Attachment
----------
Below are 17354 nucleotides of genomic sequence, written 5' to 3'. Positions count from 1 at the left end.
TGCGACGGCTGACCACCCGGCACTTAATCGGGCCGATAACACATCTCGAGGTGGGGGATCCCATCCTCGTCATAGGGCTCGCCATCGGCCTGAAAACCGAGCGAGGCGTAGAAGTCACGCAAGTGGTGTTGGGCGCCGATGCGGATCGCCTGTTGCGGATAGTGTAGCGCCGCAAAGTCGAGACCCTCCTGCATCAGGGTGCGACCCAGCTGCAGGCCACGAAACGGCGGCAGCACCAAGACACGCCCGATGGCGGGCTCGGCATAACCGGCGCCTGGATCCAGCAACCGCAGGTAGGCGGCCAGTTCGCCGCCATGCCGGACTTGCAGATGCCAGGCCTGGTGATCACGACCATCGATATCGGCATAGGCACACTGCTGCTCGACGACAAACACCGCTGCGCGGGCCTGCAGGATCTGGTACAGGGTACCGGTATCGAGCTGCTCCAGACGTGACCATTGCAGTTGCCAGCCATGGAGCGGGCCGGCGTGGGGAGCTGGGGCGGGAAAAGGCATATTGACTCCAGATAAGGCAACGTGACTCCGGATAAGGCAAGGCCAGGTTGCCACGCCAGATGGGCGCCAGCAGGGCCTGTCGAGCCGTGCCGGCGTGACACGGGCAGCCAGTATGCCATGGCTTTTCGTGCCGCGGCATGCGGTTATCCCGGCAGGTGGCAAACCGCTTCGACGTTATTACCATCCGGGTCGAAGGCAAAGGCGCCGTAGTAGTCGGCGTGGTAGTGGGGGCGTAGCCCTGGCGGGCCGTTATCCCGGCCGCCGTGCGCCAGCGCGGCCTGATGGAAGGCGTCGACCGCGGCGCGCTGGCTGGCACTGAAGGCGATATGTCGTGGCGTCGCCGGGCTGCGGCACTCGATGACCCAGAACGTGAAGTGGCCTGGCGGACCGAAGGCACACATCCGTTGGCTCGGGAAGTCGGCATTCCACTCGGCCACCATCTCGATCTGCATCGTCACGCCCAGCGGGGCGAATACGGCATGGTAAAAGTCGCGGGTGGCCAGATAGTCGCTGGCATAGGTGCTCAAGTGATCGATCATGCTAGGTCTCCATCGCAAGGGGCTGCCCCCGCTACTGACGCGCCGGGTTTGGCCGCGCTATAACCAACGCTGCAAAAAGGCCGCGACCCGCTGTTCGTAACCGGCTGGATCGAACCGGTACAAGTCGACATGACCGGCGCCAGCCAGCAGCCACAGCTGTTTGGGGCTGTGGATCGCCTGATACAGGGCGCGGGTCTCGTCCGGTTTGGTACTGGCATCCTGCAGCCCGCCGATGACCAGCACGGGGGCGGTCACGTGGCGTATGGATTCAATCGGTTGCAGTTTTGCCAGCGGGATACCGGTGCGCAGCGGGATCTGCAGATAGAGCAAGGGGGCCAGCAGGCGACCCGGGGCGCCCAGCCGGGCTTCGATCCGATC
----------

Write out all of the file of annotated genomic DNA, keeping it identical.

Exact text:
Below are 17354 nucleotides of genomic sequence, written 5' to 3'. Positions count from 1 at the left end.
TGCGACGGCTGACCACCCGGCACTTAATCGGGCCGATAACACATCTCGAGGTGGGGGATCCCATCCTCGTCATAGGGCTCGCCATCGGCCTGAAAACCGAGCGAGGCGTAGAAGTCACGCAAGTGGTGTTGGGCGCCGATGCGGATCGCCTGTTGCGGATAGTGTAGCGCCGCAAAGTCGAGACCCTCCTGCATCAGGGTGCGACCCAGCTGCAGGCCACGAAACGGCGGCAGCACCAAGACACGCCCGATGGCGGGCTCGGCATAACCGGCGCCTGGATCCAGCAACCGCAGGTAGGCGGCCAGTTCGCCGCCATGCCGGACTTGCAGATGCCAGGCCTGGTGATCACGACCATCGATATCGGCATAGGCACACTGCTGCTCGACGACAAACACCGCTGCGCGGGCCTGCAGGATCTGGTACAGGGTACCGGTATCGAGCTGCTCCAGACGTGACCATTGCAGTTGCCAGCCATGGAGCGGGCCGGCGTGGGGAGCTGGGGCGGGAAAAGGCATATTGACTCCAGATAAGGCAACGTGACTCCGGATAAGGCAAGGCCAGGTTGCCACGCCAGATGGGCGCCAGCAGGGCCTGTCGAGCCGTGCCGGCGTGACACGGGCAGCCAGTATGCCATGGCTTTTCGTGCCGCGGCATGCGGTTATCCCGGCAGGTGGCAAACCGCTTCGACGTTATTACCATCCGGGTCGAAGGCAAAGGCGCCGTAGTAGTCGGCGTGGTAGTGGGGGCGTAGCCCTGGCGGGCCGTTATCCCGGCCGCCGTGCGCCAGCGCGGCCTGATGGAAGGCGTCGACCGCGGCGCGCTGGCTGGCACTGAAGGCGATATGTCGTGGCGTCGCCGGGCTGCGGCACTCGATGACCCAGAACGTGAAGTGGCCTGGCGGACCGAAGGCACACATCCGTTGGCTCGGGAAGTCGGCATTCCACTCGGCCACCATCTCGATCTGCATCGTCACGCCCAGCGGGGCGAATACGGCATGGTAAAAGTCGCGGGTGGCCAGATAGTCGCTGGCATAGGTGCTCAAGTGATCGATCATGCTAGGTCTCCATCGCAAGGGGCTGCCCCCGCTACTGACGCGCCGGGTTTGGCCGCGCTATAACCAACGCTGCAAAAAGGCCGCGACCCGCTGTTCGTAACCGGCTGGATCGAACCGGTACAAGTCGACATGACCGGCGCCAGCCAGCAGCCACAGCTGTTTGGGGCTGTGGATCGCCTGATACAGGGCGCGGGTCTCGTCCGGTTTGGTACTGGCATCCTGCAGCCCGCCGATGACCAGCACGGGGGCGGTCACGTGGCGTATGGATTCAATCGGTTGCAGTTTTGCCAGCGGGATACCGGTGCGCAGCGGGATCTGCAGATAGAGCAAGGGGGCCAGCAGGCGACCCGGGGCGCCCAGCCGGGCTTCGATCCGATC